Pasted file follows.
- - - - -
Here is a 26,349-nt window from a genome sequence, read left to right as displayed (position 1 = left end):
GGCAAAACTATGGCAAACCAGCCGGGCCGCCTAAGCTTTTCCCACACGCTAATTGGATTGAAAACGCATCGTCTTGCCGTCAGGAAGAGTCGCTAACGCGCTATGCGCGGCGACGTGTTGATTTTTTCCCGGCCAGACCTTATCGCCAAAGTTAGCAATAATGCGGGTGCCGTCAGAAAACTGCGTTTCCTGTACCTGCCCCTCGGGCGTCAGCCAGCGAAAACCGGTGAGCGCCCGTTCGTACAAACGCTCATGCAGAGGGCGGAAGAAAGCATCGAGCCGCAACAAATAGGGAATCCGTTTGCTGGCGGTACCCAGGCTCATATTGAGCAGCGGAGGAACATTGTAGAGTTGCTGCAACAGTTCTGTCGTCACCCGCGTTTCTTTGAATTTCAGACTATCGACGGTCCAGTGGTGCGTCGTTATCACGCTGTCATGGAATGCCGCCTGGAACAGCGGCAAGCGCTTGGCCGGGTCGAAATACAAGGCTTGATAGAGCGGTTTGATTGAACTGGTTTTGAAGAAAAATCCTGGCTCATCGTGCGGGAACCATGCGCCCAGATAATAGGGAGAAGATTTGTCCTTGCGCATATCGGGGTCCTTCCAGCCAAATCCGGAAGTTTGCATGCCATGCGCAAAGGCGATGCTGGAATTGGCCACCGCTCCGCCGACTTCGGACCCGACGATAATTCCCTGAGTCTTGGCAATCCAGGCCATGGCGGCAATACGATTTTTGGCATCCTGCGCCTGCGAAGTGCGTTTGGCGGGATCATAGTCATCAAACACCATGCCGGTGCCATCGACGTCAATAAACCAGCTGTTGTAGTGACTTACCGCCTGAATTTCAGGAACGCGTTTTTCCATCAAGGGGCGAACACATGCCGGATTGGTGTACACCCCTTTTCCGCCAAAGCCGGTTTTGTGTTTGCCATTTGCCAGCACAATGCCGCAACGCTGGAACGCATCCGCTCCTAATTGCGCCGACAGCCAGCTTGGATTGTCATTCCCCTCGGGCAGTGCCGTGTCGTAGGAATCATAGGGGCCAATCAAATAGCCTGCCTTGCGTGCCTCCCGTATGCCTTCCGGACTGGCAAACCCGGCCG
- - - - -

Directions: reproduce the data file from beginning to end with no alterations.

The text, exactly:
Here is a 26,349-nt window from a genome sequence, read left to right as displayed (position 1 = left end):
GGCAAAACTATGGCAAACCAGCCGGGCCGCCTAAGCTTTTCCCACACGCTAATTGGATTGAAAACGCATCGTCTTGCCGTCAGGAAGAGTCGCTAACGCGCTATGCGCGGCGACGTGTTGATTTTTTCCCGGCCAGACCTTATCGCCAAAGTTAGCAATAATGCGGGTGCCGTCAGAAAACTGCGTTTCCTGTACCTGCCCCTCGGGCGTCAGCCAGCGAAAACCGGTGAGCGCCCGTTCGTACAAACGCTCATGCAGAGGGCGGAAGAAAGCATCGAGCCGCAACAAATAGGGAATCCGTTTGCTGGCGGTACCCAGGCTCATATTGAGCAGCGGAGGAACATTGTAGAGTTGCTGCAACAGTTCTGTCGTCACCCGCGTTTCTTTGAATTTCAGACTATCGACGGTCCAGTGGTGCGTCGTTATCACGCTGTCATGGAATGCCGCCTGGAACAGCGGCAAGCGCTTGGCCGGGTCGAAATACAAGGCTTGATAGAGCGGTTTGATTGAACTGGTTTTGAAGAAAAATCCTGGCTCATCGTGCGGGAACCATGCGCCCAGATAATAGGGAGAAGATTTGTCCTTGCGCATATCGGGGTCCTTCCAGCCAAATCCGGAAGTTTGCATGCCATGCGCAAAGGCGATGCTGGAATTGGCCACCGCTCCGCCGACTTCGGACCCGACGATAATTCCCTGAGTCTTGGCAATCCAGGCCATGGCGGCAATACGATTTTTGGCATCCTGCGCCTGCGAAGTGCGTTTGGCGGGATCATAGTCATCAAACACCATGCCGGTGCCATCGACGTCAATAAACCAGCTGTTGTAGTGACTTACCGCCTGAATTTCAGGAACGCGTTTTTCCATCAAGGGGCGAACACATGCCGGATTGGTGTACACCCCTTTTCCGCCAAAGCCGGTTTTGTGTTTGCCATTTGCCAGCACAATGCCGCAACGCTGGAACGCATCCGCTCCTAATTGCGCCGACAGCCAGCTTGGATTGTCATTCCCCTCGGGCAGTGCCGTGTCGTAGGAATCATAGGGGCCAATCAAATAGCCTGCCTTGCGTGCCTCCCGTATGCCTTCCGGACTGGCAAACCCGGCCG